The State of Missouri may adopt a state constitutional amendment requiring proof of citizenship for voting. As the New York Times reports, the stated purpose of this requirement is to prevent voting by illegal immigrants and other non-citizens.
Voting experts say the Missouri amendment represents the next logical step for those who have supported stronger voter ID requirements and the next battleground in how elections are conducted. Similar measures requiring proof of citizenship are being considered in at least 19 state legislatures. Bills in Florida, Kansas, Oklahoma and South Carolina have strong support. But only in Missouri does the requirement have a chance of taking effect before the presidential election.
In Arizona, the only state that requires proof of citizenship to register to vote, more than 38,000 voter registration applications have been thrown out since the state adopted its measure in 2004. . . . More than 70 percent of those registrations came from people who stated under oath that they were born in the United States, the data showed.
Already, 25 states, including Missouri, require some form of identification at the polls. Seven of those states require or can request photo ID. More states may soon decide to require photo ID now that the Supreme Court has upheld the practice. Democrats have already criticized these requirements as implicitly intended to keep lower-income voters from the polls, and are likely to fight even more fiercely now that the requirements are expanding to include immigration status. . . .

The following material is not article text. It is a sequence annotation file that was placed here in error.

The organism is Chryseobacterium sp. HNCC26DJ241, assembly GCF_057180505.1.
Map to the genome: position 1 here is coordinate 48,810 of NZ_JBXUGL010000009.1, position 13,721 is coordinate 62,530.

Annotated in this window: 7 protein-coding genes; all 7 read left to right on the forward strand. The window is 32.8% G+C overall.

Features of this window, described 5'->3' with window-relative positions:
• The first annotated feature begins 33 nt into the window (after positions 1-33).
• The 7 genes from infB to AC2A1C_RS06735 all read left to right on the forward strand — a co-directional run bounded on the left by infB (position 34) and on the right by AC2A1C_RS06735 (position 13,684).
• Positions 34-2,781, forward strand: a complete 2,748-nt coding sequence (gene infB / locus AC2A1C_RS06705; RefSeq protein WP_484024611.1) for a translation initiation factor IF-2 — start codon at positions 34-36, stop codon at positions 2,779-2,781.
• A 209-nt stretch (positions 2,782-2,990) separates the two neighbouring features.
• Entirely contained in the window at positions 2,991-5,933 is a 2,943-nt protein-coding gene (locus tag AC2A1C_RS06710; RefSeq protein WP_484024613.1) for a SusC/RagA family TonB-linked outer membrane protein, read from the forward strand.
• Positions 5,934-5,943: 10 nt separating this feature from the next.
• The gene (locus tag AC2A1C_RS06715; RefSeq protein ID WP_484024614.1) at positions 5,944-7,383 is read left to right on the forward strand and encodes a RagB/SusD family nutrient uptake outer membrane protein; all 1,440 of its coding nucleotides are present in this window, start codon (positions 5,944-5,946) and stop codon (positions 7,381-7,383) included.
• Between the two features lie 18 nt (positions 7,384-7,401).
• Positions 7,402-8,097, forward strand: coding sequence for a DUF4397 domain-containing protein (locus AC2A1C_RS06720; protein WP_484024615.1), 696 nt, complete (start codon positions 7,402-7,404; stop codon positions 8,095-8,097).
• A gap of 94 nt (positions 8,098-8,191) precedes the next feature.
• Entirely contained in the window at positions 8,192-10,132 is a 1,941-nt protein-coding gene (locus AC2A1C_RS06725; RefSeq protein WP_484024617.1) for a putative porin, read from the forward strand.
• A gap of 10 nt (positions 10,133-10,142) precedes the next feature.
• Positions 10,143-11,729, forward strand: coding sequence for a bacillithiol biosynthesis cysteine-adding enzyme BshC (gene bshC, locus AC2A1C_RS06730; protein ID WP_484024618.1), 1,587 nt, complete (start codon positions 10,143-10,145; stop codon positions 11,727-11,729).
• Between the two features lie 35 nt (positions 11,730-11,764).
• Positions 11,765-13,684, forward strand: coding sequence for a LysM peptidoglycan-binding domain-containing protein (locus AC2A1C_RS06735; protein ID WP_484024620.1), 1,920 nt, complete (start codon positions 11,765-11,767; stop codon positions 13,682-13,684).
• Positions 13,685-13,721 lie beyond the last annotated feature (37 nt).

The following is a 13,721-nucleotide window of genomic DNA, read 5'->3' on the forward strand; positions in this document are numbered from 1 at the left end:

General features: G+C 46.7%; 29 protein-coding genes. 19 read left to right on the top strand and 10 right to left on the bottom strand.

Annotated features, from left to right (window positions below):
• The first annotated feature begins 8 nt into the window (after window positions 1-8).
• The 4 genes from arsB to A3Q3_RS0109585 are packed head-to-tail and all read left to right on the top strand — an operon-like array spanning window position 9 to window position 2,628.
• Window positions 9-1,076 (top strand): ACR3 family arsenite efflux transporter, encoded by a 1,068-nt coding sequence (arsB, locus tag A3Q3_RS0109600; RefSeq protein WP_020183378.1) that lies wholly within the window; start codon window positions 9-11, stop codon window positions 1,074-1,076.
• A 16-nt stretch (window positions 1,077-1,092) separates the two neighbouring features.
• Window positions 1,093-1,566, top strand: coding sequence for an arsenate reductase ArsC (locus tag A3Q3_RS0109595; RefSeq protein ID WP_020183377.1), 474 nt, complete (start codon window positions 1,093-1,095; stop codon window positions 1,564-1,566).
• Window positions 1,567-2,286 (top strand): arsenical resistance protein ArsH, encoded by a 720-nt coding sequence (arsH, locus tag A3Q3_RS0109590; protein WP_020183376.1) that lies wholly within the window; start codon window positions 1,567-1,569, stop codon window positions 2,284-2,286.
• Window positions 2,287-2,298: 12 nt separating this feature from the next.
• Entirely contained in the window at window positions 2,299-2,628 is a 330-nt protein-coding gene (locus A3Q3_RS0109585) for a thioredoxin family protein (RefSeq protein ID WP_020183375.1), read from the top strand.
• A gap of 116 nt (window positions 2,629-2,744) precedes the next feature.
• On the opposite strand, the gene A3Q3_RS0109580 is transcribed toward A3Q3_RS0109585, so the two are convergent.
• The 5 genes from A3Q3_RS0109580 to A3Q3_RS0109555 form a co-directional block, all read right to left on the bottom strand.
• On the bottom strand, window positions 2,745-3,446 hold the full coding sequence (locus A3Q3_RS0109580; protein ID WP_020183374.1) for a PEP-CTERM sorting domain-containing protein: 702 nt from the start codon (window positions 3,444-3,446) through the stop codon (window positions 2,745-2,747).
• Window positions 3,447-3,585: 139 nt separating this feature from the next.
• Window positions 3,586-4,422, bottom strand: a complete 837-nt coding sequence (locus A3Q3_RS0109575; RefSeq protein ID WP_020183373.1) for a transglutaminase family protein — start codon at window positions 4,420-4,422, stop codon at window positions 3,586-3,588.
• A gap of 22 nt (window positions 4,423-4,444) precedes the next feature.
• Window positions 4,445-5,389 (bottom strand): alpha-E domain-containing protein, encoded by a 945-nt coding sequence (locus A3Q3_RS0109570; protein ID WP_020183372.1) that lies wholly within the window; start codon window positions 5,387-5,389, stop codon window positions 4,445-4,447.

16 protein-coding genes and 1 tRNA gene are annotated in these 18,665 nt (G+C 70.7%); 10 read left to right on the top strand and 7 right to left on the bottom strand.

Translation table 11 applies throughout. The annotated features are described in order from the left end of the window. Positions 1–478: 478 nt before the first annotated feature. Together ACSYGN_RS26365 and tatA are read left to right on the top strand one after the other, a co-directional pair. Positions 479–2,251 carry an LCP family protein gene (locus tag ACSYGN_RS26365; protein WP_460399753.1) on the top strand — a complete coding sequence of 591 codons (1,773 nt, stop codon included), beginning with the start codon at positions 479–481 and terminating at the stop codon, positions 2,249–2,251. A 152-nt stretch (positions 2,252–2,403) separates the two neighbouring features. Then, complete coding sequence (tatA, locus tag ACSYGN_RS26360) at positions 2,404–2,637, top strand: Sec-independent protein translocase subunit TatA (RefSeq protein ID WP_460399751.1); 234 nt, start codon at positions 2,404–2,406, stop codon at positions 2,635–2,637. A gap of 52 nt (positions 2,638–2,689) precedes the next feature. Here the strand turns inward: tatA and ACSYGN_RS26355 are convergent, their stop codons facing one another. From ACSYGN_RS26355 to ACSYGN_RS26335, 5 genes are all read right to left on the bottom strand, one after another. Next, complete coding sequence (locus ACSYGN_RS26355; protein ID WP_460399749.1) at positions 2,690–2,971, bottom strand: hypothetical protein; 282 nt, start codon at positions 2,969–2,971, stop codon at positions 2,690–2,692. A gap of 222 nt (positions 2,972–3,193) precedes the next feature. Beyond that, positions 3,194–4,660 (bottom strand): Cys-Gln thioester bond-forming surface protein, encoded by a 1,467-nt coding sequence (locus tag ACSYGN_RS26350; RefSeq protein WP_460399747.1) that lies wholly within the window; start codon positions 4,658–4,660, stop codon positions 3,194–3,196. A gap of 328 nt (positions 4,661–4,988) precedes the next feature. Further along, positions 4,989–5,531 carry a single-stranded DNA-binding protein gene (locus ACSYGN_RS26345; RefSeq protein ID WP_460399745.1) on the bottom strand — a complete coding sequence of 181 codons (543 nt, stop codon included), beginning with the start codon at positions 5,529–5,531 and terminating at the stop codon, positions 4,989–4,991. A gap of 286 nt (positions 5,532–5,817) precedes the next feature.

Measures requiring proof of citizenship raise the bar higher because they offer fewer options for documentation. In most cases, aspiring voters would have to produce an original birth certificate, naturalization papers or a passport. Arizona and Missouri, along with some other states, now show whether a driver is a citizen on the face of a driver's license, and within a few years all states will be required by the federal government to restrict licenses to legal residents.
Critics say that when this level of documentation is applied to voting, it becomes more difficult for the poor, disabled, elderly and minorities to participate in the political process. . . .
Supporters of the measures cite growing concerns that illegal immigrants will try to vote. They say proof of citizenship measures are an important way to improve the accuracy of registration rolls and the overall voter confidence in the process. . . .
From October 2002 to September 2005, the Justice Department indicted 40 voters for registration fraud or illegal voting, 21 of whom were noncitizens, according to department records.
Welcome to the next round of debate and litigation over voter identification.